About Leo Villegas, MD and Gulf Coast Surgical Oncology

Dr. Leo Villegas

Dr. Leo Villegas is a board certified surgeon who trained at Harvard Medical School and completed a two-year hepatobiliary and surgical oncology fellowship at Duke University. He specializes in the advanced surgical treatment of liver, pancreatic and gastrointestinal tumors. Gulf Coast Surgical Oncology, based in Pensacola, provides multidisciplinary care for patients who previously would have had to travel outside the area for care.

Dr. Villegas conducted research at Duke in laparoscopy and the use of robotics to minimize invasive surgery. He uses his specialized training in laparoscopic surgery to perform the least invasive procedure possible. Laparoscopic surgical treatment is an alternative to radiation and has been found to enhance quality of life and minimize recovery time. To schedule an appointment or make a referral, call Dr. Villegas at (850) 432-5488.

Learn more about the innovative new pancreatic cancer treatment offered by Gulf Coast Surgical Oncology physician Dr. Leo Villegas.


Pace man praises physician for treatment

Fellowship-trained surgical oncologist in Pensacola now providing specialized gastrointestinal treatment to patients in the region


Patient consultation

Pensacola, Florida - July 17, 2014 -- When Dan Garrity of Pace, Fla. was diagnosed with pancreatic cancer last year, he considered traveling out of state to undergo surgery. But the idea of being hundreds of miles away from home, isolated from his support network of family and friends, made him decide to receive his specialized treatment in Pensacola.

Fortunately for Garrity, patients now have a local resource available: Dr. Leo Villegas, the only surgeon in Pensacola with a two-year fellowship in surgical oncology and hepatobiliary surgery, is providing advanced gastrointestinal cancer treatment to patients along the Gulf Coast.

"We provide patients with seamless continuity of care by collaborating with their team of doctors, such as primary care physician, gastroenterologist, medical oncologist and referring physician from the same city," said Villegas, who received his surgical oncology fellowship at Duke University Medical Center and is board certified in general surgery.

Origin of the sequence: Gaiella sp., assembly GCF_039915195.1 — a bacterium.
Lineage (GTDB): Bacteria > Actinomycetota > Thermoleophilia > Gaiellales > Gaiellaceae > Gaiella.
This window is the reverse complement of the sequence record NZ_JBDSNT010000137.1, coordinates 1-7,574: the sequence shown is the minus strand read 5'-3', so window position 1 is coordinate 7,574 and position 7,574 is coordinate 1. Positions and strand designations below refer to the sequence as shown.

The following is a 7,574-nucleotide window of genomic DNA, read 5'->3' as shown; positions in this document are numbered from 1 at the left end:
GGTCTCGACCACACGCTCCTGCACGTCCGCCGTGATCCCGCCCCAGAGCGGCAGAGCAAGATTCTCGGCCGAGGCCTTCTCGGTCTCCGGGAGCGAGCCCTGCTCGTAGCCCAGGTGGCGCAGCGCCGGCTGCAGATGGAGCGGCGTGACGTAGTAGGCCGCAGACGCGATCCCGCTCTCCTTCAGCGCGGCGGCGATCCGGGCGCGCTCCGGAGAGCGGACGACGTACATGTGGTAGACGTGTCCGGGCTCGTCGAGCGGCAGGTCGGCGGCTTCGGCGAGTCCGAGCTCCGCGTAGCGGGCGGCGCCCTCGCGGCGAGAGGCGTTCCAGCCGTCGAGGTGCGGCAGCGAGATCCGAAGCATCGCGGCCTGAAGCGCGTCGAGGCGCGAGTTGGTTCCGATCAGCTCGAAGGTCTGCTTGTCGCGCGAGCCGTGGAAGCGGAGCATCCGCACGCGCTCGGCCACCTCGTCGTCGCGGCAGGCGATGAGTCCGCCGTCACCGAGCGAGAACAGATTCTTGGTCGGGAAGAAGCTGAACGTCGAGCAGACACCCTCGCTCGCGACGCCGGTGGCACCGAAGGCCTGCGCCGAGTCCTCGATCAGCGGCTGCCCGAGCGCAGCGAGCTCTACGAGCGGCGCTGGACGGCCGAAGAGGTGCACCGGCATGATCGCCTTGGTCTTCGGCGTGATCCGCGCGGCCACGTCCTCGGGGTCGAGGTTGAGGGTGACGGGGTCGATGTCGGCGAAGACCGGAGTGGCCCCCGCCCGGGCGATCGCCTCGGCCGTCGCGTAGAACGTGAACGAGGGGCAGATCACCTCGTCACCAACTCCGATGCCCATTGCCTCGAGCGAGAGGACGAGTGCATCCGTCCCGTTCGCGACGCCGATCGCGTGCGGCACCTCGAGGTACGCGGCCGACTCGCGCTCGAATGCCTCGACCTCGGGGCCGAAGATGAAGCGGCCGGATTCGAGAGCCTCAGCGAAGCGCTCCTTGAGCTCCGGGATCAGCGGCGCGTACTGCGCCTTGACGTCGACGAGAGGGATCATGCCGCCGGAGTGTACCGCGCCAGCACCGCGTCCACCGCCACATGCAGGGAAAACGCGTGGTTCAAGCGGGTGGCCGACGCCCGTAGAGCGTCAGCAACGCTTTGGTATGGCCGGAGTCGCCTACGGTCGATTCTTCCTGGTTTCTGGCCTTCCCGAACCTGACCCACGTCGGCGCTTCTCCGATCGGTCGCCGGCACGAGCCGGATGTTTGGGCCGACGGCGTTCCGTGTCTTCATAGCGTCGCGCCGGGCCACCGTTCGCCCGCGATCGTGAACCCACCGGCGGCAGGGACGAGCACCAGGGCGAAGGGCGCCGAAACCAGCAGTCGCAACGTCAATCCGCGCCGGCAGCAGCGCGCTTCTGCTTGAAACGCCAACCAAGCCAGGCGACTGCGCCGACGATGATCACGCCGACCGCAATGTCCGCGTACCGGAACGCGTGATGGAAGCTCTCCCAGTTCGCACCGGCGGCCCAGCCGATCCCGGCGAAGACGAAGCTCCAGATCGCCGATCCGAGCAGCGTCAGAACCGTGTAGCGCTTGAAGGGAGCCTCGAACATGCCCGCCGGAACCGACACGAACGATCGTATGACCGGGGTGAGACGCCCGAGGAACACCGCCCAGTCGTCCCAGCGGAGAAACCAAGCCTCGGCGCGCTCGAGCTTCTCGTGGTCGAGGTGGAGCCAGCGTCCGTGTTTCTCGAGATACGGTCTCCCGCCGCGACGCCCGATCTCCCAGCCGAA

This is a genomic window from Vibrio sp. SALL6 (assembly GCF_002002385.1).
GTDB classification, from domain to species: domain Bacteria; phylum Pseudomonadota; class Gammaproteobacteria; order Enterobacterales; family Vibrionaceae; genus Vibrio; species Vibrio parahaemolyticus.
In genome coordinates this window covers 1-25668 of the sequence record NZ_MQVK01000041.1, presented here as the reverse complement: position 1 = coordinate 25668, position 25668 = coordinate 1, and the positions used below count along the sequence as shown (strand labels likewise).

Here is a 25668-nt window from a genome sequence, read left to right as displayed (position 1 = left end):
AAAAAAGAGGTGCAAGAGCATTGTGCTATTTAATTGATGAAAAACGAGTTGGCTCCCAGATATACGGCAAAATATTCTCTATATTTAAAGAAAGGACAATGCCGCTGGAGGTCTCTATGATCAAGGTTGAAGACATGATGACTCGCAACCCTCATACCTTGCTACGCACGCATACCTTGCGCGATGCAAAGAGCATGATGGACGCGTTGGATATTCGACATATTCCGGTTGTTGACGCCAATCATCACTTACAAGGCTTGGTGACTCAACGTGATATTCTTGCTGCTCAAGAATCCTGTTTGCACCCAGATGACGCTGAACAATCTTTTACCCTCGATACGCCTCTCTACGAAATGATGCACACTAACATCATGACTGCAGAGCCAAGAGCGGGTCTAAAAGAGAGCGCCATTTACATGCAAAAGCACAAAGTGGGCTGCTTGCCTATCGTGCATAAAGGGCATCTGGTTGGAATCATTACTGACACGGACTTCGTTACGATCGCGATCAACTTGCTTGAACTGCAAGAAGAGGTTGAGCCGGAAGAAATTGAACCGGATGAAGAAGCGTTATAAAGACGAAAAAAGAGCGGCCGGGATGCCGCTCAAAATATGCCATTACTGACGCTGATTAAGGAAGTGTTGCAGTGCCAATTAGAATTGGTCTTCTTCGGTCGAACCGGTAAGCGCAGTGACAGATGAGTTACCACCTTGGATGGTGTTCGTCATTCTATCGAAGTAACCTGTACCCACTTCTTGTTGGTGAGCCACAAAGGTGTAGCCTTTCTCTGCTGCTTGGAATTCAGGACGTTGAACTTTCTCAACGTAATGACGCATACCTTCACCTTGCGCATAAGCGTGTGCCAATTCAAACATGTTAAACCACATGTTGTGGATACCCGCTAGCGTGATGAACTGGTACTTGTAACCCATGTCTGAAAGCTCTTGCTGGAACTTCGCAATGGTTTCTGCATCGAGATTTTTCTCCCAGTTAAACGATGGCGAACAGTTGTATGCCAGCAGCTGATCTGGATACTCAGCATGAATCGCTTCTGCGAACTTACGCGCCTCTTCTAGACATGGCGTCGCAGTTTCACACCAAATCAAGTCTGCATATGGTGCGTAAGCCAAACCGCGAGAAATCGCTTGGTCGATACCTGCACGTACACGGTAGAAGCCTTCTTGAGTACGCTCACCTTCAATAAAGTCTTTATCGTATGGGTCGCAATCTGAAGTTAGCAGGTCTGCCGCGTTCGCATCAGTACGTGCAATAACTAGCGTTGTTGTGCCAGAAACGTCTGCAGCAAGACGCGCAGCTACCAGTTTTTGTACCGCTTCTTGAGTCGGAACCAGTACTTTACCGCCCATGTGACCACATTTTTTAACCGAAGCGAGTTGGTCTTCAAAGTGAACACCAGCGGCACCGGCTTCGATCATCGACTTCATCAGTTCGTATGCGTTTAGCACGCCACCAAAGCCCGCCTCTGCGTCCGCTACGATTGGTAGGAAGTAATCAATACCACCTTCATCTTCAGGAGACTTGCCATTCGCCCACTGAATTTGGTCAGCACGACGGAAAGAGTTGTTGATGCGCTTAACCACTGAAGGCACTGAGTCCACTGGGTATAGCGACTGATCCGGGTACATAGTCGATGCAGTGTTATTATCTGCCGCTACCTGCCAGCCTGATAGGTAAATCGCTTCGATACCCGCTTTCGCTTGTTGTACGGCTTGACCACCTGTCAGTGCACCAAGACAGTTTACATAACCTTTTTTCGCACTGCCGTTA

Garrity, 53, echoed this statement.

"I had three doctors working in different offices, but it felt like they were all working out of one office," he said. "Everyone knew details about my case and shared information. There were no surprises."

In April 2013, Villegas performed a complex surgery on Garrity, called a Whipple procedure, to remove part of his pancreas, small intestine, a portion of the common bile duct, stomach and gallbladder. A month later, Garrity started a regimen of chemotherapy and radiation to reduce cancer recurrence, while being closely followed by his multidisciplinary team.

"I felt miserable from the chemo, but being able to come home every day and be surrounded by my family and sleep in my own bed, to me, that was as good as any treatment that I was receiving," said Garrity, a retired cryptologist for the U.S. Navy, who now coordinates training for the U.S. Department of the Navy.

Garrity said a support system was the key to facing the emotional and physical challenges of his diagnosis. But he credits Villegas and the rest of his local medical team for providing an improved quality of life.

"Dr. Villegas has been with me every step of the way, and the fact that I was able to receive my care locally was a key part to my recovery," Garrity said.